I also think it's a little easier to see some of our own, real-life, questions when they are put in a different framework. Doctor Who is great at this. Is it ok to punish one segment of a society for the benefit of another? What will the consequences of our actions be years and years into the future? Sometimes seeing it play out in another world helps to clarify one's position here on Earth. I actually think Star Wars has some commentary in a similar way, especially about women and our expectations and stereotypes around them. I love seeing so many strong female role models in the Star Wars world! Why? Because even with the Women's Movement of the 70s, we are woefully behind in giving women their equal place in society. We are still fighting, and I love to see mighty females we can emulate.

So there you have it; I'm a self described sci-fi geek, cerebral and nerdy and all in. It's helpful at a time like this to have another world to sneak off to. It's a way to find compassion and humanity when many of the humans around me are expressing something completely different. You may not feel it so strongly, but I assure you, I do. Every time another black life is taken, every time another trans person dies, every time another woman has to fend off an attacker, every time a jewish center is threatened, a little bit of my hope in humanity is snatched away. And presently, that risk is higher than it has been in a long time. Make no mistake. The resident in the White House has opened this door. Your votes can close it. Think about that next election cycle when you are weighing the cost of your health plan in the balance with the cost of being human. For me, there is no contest. We have to protect the rights of those who are most threatened.

Help me sci-fi fans, you're my only hope.

Tuesday, March 07, 2017

Feminism and the Four-Year-Old

I didn't set out to be a feminist. I mean, as a kid, I was so shy it pained me to be called on in class. Calling attention to myself, even inadvertently, was to be avoided at all costs. Fit in, sit down and be part of the group; that was my motto. (It will be hard for some of you to believe this, but you can check it out with my family. They will tell you it's 100% true.)

But sometimes what seems like the best laid plans are just a stop gap measure until you find your voice, know yourself and feel good in your own skin. I feel lucky that I found that in me by the time I was in my 30s. It started in college, and I was realizing that I had been hiding for a while; but it wasn't until I was a mom and had faced down some life shit that I really embraced who I was. (Can we make that our new hashtag? #lifeshit) And hallelujah for finding my true self!  It was so hard trying to be someone else. I am glad I found me while I still had time to take her out and enjoy life.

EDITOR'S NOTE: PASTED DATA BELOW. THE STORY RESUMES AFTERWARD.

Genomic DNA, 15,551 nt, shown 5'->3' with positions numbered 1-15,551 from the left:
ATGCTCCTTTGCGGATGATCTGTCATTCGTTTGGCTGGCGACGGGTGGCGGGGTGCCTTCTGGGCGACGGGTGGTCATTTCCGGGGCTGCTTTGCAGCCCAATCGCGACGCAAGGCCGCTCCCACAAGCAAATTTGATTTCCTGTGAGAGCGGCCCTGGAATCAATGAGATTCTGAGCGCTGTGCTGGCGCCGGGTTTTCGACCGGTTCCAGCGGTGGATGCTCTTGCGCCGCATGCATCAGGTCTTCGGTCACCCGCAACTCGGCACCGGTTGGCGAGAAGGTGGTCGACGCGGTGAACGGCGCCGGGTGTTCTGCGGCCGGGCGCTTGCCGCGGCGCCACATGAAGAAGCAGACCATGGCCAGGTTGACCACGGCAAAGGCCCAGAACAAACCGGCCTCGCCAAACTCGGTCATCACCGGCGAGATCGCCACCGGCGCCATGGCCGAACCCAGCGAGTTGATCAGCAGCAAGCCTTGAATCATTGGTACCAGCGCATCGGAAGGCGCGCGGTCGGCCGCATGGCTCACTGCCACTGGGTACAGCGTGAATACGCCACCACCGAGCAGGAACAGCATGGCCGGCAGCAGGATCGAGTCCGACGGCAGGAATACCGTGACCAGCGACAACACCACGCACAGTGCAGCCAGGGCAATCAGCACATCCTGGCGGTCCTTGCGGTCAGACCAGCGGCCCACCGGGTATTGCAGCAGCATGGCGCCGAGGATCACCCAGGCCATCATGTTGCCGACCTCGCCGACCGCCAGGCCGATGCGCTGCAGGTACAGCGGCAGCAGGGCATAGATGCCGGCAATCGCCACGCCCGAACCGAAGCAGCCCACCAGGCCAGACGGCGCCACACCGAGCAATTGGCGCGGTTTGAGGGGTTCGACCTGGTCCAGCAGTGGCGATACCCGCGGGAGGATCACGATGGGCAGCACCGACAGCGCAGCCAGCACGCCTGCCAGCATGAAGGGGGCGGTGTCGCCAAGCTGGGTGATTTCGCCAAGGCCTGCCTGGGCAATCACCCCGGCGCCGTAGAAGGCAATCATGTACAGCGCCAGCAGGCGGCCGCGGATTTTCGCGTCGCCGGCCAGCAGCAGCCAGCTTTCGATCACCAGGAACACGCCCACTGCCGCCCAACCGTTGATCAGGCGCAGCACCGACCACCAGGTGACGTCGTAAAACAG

But, finally being aware of who I am includes (very often) realizing that I am not like all the other ________________ (fill in the blank). I am constantly feeling the abrasion of not quite fitting into the molds around me. And I have realized that I am much more a feminist than I would ever have guessed. I'm not ashamed of it, I think it speaks to my need to see all the people. Men and women. Recently I found myself uncomfortable with this innocent scenario that played out at preschool:

Mom with toddler boy: Hold the door and let them go in honey; Ladies first!
Me with my daughter: . . . . . thanks . . . . (sigh). . . .

It felt gross, not for the first time, but especially because I had my daughter (my fiercely independent daughter) with me. And I did NOT want that to be the message of her world. It very clearly sounded like, "you know women are the weaker sex, so we do all we can to help them out. They need to be treated especially delicately. They just can't do all the things this big hard world expects of them, so be sure you help them whenever you can. That's a sweet lad."

Now I am sure that wasn't what that mother was thinking. At all. I am sure she was teaching her son a lesson about politeness and respect. Which I would have been completely on board with if she had just left the whole "ladies first" business right out of it. Hold the door for me because you wish to be polite, or because my hands are full. Pull out my chair for me because you respect me or love me. But DO NOT hold the door for me because I am a woman. I am capable of doing that myself. As are most women, and most men. Please, please, please, do not tell your child that their world view should include women as the weaker sex. Because that just promotes the idea that we deserve lower pay than men, do less work than men because we are not capable of doing the same work as men. I don't know a single woman who would actually claim those words, but be not deceived. When you point to the fact that I am a woman and then treat me as weak, your message is loud and clear.

When that mom said "ladies first" it made me feel the same way it did when my grandmother told me my black friend was "articulate." Holy lord. Please, oh please, do not start that backhanded double talk with me. Those phrases belong in the same drawer. Let's label it "covert discrimination." There is no need to prop me up. I have legs to stand on and the will to do it. And don't you dare try to shackle my strong, vibrant, curious daughter with those words. No, no, no. And don't shackle your son with that world view either. We have come much to far to let that happen. It does no one any favors.